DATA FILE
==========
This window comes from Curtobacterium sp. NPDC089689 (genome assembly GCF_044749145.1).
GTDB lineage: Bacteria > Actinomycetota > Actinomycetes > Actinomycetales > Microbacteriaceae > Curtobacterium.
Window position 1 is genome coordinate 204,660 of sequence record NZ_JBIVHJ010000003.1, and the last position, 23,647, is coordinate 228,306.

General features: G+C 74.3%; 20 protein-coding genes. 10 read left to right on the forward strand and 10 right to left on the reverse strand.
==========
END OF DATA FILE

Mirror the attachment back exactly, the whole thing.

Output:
This window comes from Curtobacterium sp. NPDC089689 (genome assembly GCF_044749145.1).
GTDB lineage: Bacteria > Actinomycetota > Actinomycetes > Actinomycetales > Microbacteriaceae > Curtobacterium.
Window position 1 is genome coordinate 204,660 of sequence record NZ_JBIVHJ010000003.1, and the last position, 23,647, is coordinate 228,306.

General features: G+C 74.3%; 20 protein-coding genes. 10 read left to right on the forward strand and 10 right to left on the reverse strand.